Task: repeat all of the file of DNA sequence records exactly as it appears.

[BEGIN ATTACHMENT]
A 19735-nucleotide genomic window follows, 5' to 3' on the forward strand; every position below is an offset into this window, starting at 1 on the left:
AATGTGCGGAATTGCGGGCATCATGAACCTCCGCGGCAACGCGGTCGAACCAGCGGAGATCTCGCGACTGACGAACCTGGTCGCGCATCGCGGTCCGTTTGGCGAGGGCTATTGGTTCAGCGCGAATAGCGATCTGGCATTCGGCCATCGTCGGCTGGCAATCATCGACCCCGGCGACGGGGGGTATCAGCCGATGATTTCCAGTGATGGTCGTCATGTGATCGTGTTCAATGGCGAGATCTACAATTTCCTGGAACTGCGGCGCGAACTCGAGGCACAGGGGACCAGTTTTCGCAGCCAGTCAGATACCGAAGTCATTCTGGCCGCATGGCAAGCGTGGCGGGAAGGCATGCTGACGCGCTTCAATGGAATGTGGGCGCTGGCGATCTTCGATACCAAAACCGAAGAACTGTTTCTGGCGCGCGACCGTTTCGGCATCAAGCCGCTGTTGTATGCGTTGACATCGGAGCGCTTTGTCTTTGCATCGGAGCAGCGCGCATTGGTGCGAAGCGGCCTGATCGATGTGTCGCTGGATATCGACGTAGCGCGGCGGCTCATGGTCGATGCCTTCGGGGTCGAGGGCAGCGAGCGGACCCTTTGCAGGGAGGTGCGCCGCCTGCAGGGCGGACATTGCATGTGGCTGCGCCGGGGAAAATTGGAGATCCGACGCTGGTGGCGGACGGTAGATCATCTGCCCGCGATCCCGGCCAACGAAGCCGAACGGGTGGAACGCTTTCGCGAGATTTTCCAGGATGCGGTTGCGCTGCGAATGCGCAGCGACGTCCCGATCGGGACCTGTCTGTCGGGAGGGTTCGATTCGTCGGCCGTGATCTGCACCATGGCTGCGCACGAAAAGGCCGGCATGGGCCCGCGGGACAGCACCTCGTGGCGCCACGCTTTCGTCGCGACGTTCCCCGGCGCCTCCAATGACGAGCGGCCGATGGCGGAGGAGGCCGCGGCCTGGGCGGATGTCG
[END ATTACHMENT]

A 19735-nucleotide genomic window follows, 5' to 3' on the forward strand; every position below is an offset into this window, starting at 1 on the left:
AATGTGCGGAATTGCGGGCATCATGAACCTCCGCGGCAACGCGGTCGAACCAGCGGAGATCTCGCGACTGACGAACCTGGTCGCGCATCGCGGTCCGTTTGGCGAGGGCTATTGGTTCAGCGCGAATAGCGATCTGGCATTCGGCCATCGTCGGCTGGCAATCATCGACCCCGGCGACGGGGGGTATCAGCCGATGATTTCCAGTGATGGTCGTCATGTGATCGTGTTCAATGGCGAGATCTACAATTTCCTGGAACTGCGGCGCGAACTCGAGGCACAGGGGACCAGTTTTCGCAGCCAGTCAGATACCGAAGTCATTCTGGCCGCATGGCAAGCGTGGCGGGAAGGCATGCTGACGCGCTTCAATGGAATGTGGGCGCTGGCGATCTTCGATACCAAAACCGAAGAACTGTTTCTGGCGCGCGACCGTTTCGGCATCAAGCCGCTGTTGTATGCGTTGACATCGGAGCGCTTTGTCTTTGCATCGGAGCAGCGCGCATTGGTGCGAAGCGGCCTGATCGATGTGTCGCTGGATATCGACGTAGCGCGGCGGCTCATGGTCGATGCCTTCGGGGTCGAGGGCAGCGAGCGGACCCTTTGCAGGGAGGTGCGCCGCCTGCAGGGCGGACATTGCATGTGGCTGCGCCGGGGAAAATTGGAGATCCGACGCTGGTGGCGGACGGTAGATCATCTGCCCGCGATCCCGGCCAACGAAGCCGAACGGGTGGAACGCTTTCGCGAGATTTTCCAGGATGCGGTTGCGCTGCGAATGCGCAGCGACGTCCCGATCGGGACCTGTCTGTCGGGAGGGTTCGATTCGTCGGCCGTGATCTGCACCATGGCTGCGCACGAAAAGGCCGGCATGGGCCCGCGGGACAGCACCTCGTGGCGCCACGCTTTCGTCGCGACGTTCCCCGGCGCCTCCAATGACGAGCGGCCGATGGCGGAGGAGGCCGCGGCCTGGGCGGATGTCG